In recent years federal laws have been enacted to help provide more treatment options and possibly lower costs to patients for therapeutic biological products. You have likely heard or read about “biosimilars” on the U.S. drug market. But are you ready to make informed treatment decisions and answer patients’ questions about these new drugs?

Biosimilars are not “generic biologics.” Although the shared goal of making biosimilars and generic drugs available is to provide more treatment options, there are important differences between the two approval pathways. For instance, unlike generic drugs, which are “bioequivalent” to their reference listed drug, biosimilar products can be either “biosimilar” to or “interchangeable” with their reference product. The differences may seem subtle based on the terminology, but the differences are important, and health care professionals who prescribe, dispense, or administer these products will need to understand them – as well as other aspects of these new therapies.

To help busy health care professionals better understand biosimilar and interchangeable products, the FDA has created a free 1.5-hour continuing education program titled, FDA Overview of Biosimilar Products . The course describes the important characteristics of biological products, particularly their complexity. For instance, a single molecule of a biological product, such as a monoclonal antibody, can easily be many hundreds of times larger and much more complex than that of a “small molecule” drug such as aspirin. Their increased complexity is one reason they are regulated differently than generics – and why, in the case of biosimilars, the law allows some differences from the reference product in clinically inactive components. The CE course discusses the “inherent variability” in the production of all biological products – both reference and biosimilar – and how the FDA accounts for these differences in assessing safety and efficacy of the products. The course also provides detailed definitions of important terms – such as “biosimilar” and “interchangeable” – and an overview of the standards the FDA has established for reviewing and approving biosimilar and interchangeable products. It also outlines the FDA review and approval standards for biosimilars and interchangeable products to help practitioners be assured that these products have been demonstrated to be safe and effective treatment options for their patients.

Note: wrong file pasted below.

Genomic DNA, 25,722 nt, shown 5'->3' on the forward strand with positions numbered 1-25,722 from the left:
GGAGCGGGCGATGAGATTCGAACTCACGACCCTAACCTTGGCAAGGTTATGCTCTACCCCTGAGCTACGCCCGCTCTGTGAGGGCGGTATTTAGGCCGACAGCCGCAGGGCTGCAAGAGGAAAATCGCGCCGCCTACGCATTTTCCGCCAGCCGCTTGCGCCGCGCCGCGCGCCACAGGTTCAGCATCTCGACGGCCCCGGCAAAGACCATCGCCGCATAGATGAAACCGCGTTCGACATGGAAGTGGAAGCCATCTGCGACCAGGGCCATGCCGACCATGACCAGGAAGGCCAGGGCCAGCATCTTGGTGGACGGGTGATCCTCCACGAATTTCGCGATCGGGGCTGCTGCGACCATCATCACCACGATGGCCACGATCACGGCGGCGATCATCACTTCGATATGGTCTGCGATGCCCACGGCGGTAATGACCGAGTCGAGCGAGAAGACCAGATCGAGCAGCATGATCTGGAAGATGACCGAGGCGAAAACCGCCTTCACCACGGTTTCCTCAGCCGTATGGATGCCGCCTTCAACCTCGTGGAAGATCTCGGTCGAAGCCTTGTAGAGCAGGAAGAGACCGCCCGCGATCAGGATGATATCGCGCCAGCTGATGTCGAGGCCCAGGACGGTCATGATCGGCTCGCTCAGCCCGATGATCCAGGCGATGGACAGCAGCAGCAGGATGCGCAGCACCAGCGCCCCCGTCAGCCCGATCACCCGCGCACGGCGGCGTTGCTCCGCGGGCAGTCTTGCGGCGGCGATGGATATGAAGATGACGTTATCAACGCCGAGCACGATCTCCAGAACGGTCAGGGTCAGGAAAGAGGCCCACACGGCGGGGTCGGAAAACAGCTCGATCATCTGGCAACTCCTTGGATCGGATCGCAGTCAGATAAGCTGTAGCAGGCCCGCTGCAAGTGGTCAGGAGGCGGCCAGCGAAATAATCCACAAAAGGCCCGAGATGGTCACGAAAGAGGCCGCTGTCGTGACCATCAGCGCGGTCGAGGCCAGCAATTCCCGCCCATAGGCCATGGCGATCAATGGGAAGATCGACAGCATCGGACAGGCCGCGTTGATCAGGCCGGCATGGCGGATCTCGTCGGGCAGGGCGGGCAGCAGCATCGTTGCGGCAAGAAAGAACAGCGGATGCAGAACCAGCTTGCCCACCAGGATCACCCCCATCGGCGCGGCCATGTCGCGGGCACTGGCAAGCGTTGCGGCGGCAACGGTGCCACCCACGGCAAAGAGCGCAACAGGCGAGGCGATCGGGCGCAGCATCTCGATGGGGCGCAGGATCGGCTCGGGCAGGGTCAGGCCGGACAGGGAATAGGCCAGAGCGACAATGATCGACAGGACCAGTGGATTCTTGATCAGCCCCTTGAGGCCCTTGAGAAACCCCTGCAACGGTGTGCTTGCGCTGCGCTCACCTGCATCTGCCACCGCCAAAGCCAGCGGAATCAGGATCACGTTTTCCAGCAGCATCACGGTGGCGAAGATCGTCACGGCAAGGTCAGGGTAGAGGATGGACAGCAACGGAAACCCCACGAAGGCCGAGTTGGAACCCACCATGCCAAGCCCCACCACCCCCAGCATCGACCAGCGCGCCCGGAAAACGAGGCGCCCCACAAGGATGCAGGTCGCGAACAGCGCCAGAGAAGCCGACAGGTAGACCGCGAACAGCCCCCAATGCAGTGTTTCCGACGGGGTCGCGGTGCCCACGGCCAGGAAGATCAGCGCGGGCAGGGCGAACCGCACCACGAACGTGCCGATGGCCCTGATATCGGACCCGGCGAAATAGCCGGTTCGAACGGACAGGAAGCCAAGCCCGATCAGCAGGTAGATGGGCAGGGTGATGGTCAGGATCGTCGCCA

Some of our most important and expensive drugs are biological products used to treat patients who have serious medical conditions that are often life threatening and usually life altering. In April 2016, the Food and Drug Administration approved Inflectra (infliximab-dyyb) to help treat certain patients with certain gastrointestinal disorders, such as Crohn’s disease, and for other indications such as treatment of psoriasis and rheumatoid arthritis. The product is approved but not yet marketed in the United States. However, last year, Zarxio (filgrastim-sndz) became the first biosimilar actually available in the U.S. marketplace – approved to help boost white blood cell production for patients with severe neutropenia as well as for patients receiving various cancer therapies. These products are “biosimilar” to already-approved biological products called “reference products.” Inflectra is biosimilar to the reference product, Remicade (infliximab), and Zarxio is biosimilar to Neupogen (filgrastim).

Use of safe and effective biosimilar and interchangeable biological products can potentially make treatment more affordable for patients in need and improve public health. As patients begin to ask about the use of biosimilar and interchangeable products, the FDA hopes this course will help prepare health care practitioners to make informed decisions on behalf of their patients.

ginews@gastro.org

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